During the HLPF, the United Nations held a meeting with the following title:
Investing and Financing for the Sustainable Development Goals (SDG17-Revitalize the Global Partnership for Sustainable Development): July 13, 2017
This meeting convened to review the current financial plan in place for the 2030 agenda (17 Sustainable Development Goals). There was a quick agreement that this financial plan will not allow us to reach our 17 goals in a timely manner.
Points from the Financing for Development Forum (FFD) document were repeated. This included considering gender equality, figuring out a way to measure the value of unpaid work and its contribution towards the development of the national economy; building infrastructures that are both resilient and reliant and to move towards a more data and evidence based process.
His Excellency Mr. Gebeyehu Ganga, the first panelist, stressed that we are facing difficult political challenges. If we are to accelerate our progress towards the 2030 agenda we need renewed global and political commitments.
Mr. Peter Adriaens, the second panelist, recommended unlocking into private funds-and to transform sustainable financing to mainstream financing. He stated we should focus on systemic economic development, rather than focusing on individual projects and reminded us that aggregating cash flows and different assets is difficult so there is a need to understand it better to manage it better.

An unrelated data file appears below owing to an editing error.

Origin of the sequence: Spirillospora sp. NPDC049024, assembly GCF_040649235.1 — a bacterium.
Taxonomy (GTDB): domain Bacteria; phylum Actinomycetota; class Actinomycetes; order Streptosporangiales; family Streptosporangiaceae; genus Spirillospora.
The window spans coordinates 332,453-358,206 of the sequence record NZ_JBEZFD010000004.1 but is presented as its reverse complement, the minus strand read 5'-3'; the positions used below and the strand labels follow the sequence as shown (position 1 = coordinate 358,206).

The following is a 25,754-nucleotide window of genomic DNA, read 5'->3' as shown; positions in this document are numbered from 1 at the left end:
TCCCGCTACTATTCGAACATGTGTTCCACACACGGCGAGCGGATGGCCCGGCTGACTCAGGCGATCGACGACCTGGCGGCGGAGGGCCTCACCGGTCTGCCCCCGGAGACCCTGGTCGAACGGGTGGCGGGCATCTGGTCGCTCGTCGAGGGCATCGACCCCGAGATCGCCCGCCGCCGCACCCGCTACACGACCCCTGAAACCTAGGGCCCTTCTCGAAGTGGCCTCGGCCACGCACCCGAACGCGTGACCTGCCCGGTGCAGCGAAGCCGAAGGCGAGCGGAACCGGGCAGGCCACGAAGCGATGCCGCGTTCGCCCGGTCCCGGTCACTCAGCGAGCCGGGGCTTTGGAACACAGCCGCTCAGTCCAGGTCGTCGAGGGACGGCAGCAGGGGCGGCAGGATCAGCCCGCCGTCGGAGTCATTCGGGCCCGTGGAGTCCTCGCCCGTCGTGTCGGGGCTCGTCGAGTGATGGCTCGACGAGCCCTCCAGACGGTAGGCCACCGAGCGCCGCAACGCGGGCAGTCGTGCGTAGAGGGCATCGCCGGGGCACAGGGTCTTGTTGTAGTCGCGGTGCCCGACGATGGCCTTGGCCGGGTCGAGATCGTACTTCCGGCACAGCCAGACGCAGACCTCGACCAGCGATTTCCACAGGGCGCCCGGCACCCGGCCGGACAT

Her Excellency Ms. Kajsa Olofsgard, the third panelist, named 3 key issues we are facing: global corporation, a need for partnerships, and a need to be more concrete and specific with our goal setting and planning.
She also appreciated the positive support from the Secretary General and Assistant Secretary General while saying more efforts were needed from the World Bank and Member States.. She also mentioned the importance of women’s empowerment and the need to integrate them and all individuals from discriminated sectors into the official economy.
Ms. Chee Yoke Ling responded to the panelist statements. In her response she warned us to be careful about Public Private Partnerships because of past corruptions. Although these partnerships are needed there should be proper monitoring and methods of accountability. She also called for fairer trade rules; and gave the example of farmers not being able to cultivate certain crops on their own farmlands.
Overall there was an agreement that the path towards the 2030 agenda calls for more commitments, investments and actions. And civil society’s role in all this should be to advocate for a “no one size fits all” policy.